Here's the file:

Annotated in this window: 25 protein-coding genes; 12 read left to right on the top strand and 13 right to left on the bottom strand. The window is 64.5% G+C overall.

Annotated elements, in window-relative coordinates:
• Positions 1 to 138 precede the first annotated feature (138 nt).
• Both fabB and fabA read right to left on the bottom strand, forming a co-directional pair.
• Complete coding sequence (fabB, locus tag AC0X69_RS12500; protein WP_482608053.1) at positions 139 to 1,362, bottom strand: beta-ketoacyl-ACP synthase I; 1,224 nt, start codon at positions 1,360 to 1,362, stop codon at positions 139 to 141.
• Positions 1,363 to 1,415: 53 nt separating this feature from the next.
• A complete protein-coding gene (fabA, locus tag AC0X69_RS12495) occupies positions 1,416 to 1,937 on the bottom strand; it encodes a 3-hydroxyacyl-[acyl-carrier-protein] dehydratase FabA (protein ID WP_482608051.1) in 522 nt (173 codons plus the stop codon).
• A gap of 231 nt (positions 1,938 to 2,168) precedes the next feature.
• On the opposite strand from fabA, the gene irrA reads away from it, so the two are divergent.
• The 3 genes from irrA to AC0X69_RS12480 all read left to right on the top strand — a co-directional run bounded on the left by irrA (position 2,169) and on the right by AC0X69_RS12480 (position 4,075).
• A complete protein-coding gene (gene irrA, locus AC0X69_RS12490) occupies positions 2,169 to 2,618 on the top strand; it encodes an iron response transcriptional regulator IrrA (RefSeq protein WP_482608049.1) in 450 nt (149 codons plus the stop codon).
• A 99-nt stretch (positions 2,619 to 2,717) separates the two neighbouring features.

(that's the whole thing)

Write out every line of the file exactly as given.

Annotated in this window: 25 protein-coding genes; 12 read left to right on the top strand and 13 right to left on the bottom strand. The window is 64.5% G+C overall.

Annotated elements, in window-relative coordinates:
• Positions 1 to 138 precede the first annotated feature (138 nt).
• Both fabB and fabA read right to left on the bottom strand, forming a co-directional pair.
• Complete coding sequence (fabB, locus tag AC0X69_RS12500; protein WP_482608053.1) at positions 139 to 1,362, bottom strand: beta-ketoacyl-ACP synthase I; 1,224 nt, start codon at positions 1,360 to 1,362, stop codon at positions 139 to 141.
• Positions 1,363 to 1,415: 53 nt separating this feature from the next.
• A complete protein-coding gene (fabA, locus tag AC0X69_RS12495) occupies positions 1,416 to 1,937 on the bottom strand; it encodes a 3-hydroxyacyl-[acyl-carrier-protein] dehydratase FabA (protein ID WP_482608051.1) in 522 nt (173 codons plus the stop codon).
• A gap of 231 nt (positions 1,938 to 2,168) precedes the next feature.
• On the opposite strand from fabA, the gene irrA reads away from it, so the two are divergent.
• The 3 genes from irrA to AC0X69_RS12480 all read left to right on the top strand — a co-directional run bounded on the left by irrA (position 2,169) and on the right by AC0X69_RS12480 (position 4,075).
• A complete protein-coding gene (gene irrA, locus AC0X69_RS12490) occupies positions 2,169 to 2,618 on the top strand; it encodes an iron response transcriptional regulator IrrA (RefSeq protein WP_482608049.1) in 450 nt (149 codons plus the stop codon).
• A 99-nt stretch (positions 2,619 to 2,717) separates the two neighbouring features.